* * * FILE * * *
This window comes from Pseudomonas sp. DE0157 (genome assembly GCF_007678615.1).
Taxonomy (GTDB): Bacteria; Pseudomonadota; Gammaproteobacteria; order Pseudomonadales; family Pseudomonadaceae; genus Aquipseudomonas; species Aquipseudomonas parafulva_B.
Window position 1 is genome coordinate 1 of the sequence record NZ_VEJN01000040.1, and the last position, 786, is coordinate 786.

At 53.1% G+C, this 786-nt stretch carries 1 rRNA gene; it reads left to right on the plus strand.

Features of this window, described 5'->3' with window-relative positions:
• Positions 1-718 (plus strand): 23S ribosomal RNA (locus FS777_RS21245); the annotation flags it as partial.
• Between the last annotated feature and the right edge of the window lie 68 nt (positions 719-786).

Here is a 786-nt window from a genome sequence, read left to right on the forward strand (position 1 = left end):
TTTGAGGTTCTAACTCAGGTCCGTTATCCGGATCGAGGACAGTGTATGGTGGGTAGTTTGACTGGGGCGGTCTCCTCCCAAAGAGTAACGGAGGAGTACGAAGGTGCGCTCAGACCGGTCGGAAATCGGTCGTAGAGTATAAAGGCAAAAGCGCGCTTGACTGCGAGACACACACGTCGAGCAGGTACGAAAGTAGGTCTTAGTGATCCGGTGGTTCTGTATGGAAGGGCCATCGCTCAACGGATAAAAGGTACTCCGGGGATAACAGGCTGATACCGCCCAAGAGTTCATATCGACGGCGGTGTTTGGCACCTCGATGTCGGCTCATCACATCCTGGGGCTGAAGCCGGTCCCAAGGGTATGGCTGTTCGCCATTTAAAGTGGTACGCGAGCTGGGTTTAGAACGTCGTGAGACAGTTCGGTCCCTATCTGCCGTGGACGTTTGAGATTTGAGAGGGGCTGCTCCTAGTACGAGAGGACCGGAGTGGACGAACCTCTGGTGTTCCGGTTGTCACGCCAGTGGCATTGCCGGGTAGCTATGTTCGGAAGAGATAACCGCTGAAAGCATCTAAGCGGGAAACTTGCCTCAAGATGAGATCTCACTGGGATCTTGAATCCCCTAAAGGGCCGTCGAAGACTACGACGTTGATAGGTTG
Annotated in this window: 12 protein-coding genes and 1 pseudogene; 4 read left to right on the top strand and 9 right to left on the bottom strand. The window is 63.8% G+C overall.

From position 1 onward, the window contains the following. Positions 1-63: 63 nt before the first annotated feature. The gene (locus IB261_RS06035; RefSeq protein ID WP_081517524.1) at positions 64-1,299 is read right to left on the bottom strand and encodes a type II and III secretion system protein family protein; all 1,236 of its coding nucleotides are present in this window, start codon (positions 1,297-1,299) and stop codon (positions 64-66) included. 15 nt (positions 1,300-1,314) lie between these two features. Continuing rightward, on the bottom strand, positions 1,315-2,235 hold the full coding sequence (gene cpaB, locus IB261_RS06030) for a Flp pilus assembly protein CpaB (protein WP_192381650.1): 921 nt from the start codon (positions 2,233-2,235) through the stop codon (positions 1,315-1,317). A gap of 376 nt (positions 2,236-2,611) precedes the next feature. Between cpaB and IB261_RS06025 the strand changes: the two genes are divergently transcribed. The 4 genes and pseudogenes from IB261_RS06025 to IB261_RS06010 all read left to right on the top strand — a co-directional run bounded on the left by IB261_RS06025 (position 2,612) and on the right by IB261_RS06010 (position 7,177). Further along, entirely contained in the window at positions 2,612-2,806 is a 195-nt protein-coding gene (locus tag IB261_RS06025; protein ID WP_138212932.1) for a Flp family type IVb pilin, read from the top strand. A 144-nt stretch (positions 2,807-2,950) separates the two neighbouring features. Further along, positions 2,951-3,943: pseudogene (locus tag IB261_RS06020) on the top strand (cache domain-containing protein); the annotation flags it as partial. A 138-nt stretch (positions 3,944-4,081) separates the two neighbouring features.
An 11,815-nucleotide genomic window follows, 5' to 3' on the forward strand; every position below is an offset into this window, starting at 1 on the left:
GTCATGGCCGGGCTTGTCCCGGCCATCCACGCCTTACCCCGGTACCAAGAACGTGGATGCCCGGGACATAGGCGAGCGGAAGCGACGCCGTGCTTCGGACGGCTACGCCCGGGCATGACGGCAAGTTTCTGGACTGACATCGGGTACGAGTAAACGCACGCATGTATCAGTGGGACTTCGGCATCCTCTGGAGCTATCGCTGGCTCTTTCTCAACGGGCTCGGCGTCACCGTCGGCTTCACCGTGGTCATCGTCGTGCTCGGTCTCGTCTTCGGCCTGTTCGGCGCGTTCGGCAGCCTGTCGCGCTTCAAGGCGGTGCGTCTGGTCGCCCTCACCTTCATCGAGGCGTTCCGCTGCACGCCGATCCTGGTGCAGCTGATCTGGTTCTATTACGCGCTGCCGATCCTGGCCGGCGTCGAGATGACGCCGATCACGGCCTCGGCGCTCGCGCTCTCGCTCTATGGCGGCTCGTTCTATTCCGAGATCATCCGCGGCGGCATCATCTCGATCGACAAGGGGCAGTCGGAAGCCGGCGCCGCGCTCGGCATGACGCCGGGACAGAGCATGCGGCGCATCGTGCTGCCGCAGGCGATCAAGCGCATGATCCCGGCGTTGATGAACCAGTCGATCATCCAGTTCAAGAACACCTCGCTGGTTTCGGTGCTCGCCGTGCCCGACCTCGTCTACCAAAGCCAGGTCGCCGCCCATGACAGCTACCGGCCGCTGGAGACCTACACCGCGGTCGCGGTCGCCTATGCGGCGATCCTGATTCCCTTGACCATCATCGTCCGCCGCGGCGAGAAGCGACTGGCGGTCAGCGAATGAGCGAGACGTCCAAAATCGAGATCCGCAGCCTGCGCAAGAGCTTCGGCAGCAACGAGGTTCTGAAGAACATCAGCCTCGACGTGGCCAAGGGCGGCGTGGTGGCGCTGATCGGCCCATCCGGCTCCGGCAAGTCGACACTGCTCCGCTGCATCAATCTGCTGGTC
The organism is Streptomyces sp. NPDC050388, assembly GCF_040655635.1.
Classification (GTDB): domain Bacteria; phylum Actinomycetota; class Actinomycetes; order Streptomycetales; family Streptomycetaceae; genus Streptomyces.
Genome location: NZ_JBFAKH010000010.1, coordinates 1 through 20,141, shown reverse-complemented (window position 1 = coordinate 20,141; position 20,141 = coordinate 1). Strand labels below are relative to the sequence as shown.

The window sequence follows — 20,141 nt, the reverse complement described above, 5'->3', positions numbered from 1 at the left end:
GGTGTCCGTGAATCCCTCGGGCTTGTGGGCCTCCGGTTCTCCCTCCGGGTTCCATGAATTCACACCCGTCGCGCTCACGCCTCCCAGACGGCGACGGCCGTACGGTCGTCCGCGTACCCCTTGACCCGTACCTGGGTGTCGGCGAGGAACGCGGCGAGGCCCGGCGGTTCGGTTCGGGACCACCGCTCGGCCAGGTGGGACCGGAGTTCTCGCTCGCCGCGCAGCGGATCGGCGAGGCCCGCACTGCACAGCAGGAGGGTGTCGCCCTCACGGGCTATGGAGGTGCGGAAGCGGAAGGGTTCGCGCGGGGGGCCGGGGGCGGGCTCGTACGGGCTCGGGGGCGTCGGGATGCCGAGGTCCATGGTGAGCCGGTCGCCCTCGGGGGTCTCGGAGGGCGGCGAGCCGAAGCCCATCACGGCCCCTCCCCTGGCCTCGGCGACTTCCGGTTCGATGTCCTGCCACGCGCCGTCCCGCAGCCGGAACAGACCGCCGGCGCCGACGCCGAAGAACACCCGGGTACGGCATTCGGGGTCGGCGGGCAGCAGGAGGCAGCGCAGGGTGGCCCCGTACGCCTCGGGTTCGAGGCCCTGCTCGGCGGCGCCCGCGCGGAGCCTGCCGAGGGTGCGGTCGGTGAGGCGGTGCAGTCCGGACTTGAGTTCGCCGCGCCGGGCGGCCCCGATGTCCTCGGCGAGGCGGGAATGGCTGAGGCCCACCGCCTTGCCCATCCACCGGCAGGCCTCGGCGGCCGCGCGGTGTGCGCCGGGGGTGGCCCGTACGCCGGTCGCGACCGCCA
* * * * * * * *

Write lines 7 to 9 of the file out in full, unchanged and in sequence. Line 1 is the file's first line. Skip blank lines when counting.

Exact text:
• Between the last annotated feature and the right edge of the window lie 68 nt (positions 719-786).

Here is a 786-nt window from a genome sequence, read left to right on the forward strand (position 1 = left end):
TTTGAGGTTCTAACTCAGGTCCGTTATCCGGATCGAGGACAGTGTATGGTGGGTAGTTTGACTGGGGCGGTCTCCTCCCAAAGAGTAACGGAGGAGTACGAAGGTGCGCTCAGACCGGTCGGAAATCGGTCGTAGAGTATAAAGGCAAAAGCGCGCTTGACTGCGAGACACACACGTCGAGCAGGTACGAAAGTAGGTCTTAGTGATCCGGTGGTTCTGTATGGAAGGGCCATCGCTCAACGGATAAAAGGTACTCCGGGGATAACAGGCTGATACCGCCCAAGAGTTCATATCGACGGCGGTGTTTGGCACCTCGATGTCGGCTCATCACATCCTGGGGCTGAAGCCGGTCCCAAGGGTATGGCTGTTCGCCATTTAAAGTGGTACGCGAGCTGGGTTTAGAACGTCGTGAGACAGTTCGGTCCCTATCTGCCGTGGACGTTTGAGATTTGAGAGGGGCTGCTCCTAGTACGAGAGGACCGGAGTGGACGAACCTCTGGTGTTCCGGTTGTCACGCCAGTGGCATTGCCGGGTAGCTATGTTCGGAAGAGATAACCGCTGAAAGCATCTAAGCGGGAAACTTGCCTCAAGATGAGATCTCACTGGGATCTTGAATCCCCTAAAGGGCCGTCGAAGACTACGACGTTGATAGGTTG